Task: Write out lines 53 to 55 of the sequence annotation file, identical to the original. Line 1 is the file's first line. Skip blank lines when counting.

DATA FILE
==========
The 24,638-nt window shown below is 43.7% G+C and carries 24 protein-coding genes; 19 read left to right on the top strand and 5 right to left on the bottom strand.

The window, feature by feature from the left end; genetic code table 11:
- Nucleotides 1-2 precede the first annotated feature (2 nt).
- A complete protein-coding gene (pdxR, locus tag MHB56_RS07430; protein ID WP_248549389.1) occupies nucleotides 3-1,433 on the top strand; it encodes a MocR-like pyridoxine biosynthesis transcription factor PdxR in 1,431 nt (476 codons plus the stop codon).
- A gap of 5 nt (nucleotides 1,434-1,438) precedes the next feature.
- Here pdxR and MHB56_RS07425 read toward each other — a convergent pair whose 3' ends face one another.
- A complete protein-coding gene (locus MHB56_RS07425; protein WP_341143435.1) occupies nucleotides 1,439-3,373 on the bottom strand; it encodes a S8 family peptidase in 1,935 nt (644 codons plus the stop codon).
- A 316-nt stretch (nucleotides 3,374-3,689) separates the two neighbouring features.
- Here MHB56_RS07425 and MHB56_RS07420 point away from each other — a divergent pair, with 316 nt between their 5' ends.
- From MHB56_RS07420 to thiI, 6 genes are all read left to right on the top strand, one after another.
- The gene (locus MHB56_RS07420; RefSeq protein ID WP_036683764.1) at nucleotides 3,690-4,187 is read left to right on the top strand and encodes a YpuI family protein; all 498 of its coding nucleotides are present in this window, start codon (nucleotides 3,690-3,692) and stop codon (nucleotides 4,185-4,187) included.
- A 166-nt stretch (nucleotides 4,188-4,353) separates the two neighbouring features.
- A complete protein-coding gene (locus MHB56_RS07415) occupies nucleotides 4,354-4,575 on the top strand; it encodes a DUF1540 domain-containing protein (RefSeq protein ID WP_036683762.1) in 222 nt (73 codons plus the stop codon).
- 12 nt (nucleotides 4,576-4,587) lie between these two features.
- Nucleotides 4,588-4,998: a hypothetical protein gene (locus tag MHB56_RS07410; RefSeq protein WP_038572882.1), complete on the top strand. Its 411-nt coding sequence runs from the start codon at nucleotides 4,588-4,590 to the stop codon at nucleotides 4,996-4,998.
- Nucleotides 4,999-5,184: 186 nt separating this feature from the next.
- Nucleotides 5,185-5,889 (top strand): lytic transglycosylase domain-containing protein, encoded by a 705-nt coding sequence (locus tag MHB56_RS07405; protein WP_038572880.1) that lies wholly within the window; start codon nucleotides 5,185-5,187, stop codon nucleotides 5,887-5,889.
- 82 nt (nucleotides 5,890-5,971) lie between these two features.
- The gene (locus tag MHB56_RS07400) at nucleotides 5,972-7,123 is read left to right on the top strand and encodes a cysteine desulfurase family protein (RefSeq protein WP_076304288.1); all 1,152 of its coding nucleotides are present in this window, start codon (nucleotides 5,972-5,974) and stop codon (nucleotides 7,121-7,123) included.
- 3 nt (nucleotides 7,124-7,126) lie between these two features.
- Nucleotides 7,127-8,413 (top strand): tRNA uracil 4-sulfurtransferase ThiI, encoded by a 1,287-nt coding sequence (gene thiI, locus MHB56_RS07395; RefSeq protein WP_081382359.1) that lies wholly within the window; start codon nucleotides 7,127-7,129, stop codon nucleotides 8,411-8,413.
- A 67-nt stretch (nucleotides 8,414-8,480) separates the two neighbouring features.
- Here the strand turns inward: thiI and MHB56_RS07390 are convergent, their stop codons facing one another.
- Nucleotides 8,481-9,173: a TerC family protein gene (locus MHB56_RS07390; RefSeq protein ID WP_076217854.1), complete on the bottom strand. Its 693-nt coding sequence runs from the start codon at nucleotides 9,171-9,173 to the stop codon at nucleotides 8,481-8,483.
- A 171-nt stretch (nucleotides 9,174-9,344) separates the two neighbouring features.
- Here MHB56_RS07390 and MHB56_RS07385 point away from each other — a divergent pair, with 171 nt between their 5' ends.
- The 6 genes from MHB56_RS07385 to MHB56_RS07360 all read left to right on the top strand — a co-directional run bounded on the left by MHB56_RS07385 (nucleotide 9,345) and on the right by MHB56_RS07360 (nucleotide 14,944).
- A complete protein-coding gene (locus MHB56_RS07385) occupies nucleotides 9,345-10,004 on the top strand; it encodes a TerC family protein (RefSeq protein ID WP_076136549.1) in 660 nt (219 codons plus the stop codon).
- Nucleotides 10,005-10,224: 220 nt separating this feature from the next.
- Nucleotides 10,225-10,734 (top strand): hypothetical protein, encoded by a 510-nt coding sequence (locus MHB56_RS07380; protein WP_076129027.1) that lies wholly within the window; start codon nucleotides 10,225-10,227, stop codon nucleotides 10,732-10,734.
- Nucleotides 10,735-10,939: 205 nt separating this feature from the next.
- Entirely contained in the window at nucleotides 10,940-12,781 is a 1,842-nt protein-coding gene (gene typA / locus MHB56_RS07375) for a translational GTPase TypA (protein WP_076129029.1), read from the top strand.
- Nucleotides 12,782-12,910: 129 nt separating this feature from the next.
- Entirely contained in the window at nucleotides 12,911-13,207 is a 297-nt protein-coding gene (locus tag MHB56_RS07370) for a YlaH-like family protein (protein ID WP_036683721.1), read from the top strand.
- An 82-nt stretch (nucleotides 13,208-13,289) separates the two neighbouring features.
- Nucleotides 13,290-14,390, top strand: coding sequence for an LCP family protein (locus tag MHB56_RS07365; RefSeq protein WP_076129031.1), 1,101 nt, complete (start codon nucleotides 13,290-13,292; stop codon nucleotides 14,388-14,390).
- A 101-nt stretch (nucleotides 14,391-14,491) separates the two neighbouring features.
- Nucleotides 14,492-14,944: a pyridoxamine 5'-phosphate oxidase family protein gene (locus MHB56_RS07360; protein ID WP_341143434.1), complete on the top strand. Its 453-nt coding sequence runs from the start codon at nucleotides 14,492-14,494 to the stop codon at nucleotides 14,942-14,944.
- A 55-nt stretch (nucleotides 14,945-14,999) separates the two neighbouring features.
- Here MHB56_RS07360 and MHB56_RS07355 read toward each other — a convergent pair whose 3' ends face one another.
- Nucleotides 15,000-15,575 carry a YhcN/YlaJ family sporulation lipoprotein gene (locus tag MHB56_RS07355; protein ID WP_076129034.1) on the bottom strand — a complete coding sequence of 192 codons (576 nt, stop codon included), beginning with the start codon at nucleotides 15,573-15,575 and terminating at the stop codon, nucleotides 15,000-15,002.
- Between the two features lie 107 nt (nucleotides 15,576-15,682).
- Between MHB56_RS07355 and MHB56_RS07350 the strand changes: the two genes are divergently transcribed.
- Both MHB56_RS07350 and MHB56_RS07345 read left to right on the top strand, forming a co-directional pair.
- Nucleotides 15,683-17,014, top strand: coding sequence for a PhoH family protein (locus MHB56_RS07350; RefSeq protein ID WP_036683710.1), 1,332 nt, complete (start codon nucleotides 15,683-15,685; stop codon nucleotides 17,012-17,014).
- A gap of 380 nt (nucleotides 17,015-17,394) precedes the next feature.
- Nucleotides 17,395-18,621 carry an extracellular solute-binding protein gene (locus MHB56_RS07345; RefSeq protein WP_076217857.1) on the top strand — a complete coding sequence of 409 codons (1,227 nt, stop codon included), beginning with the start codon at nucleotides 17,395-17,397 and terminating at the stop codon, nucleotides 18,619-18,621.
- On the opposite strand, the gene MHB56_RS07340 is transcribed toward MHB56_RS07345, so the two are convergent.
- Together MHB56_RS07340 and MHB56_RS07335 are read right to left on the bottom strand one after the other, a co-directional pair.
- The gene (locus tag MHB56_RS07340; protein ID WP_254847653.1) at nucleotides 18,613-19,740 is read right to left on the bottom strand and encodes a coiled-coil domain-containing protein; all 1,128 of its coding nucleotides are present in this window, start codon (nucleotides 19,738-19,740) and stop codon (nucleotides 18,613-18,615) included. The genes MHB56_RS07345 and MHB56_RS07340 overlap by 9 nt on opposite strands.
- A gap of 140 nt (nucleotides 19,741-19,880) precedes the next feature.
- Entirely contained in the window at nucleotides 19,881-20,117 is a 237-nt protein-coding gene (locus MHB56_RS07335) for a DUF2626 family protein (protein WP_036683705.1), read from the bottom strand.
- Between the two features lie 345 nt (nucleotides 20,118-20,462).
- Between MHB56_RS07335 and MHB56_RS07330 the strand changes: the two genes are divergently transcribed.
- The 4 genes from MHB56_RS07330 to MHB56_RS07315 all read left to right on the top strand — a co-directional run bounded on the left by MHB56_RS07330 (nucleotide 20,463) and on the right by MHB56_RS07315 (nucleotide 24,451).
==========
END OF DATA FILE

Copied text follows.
- Between the two features lie 345 nt (nucleotides 20,118-20,462).
- Between MHB56_RS07335 and MHB56_RS07330 the strand changes: the two genes are divergently transcribed.
- The 4 genes from MHB56_RS07330 to MHB56_RS07315 all read left to right on the top strand — a co-directional run bounded on the left by MHB56_RS07330 (nucleotide 20,463) and on the right by MHB56_RS07315 (nucleotide 24,451).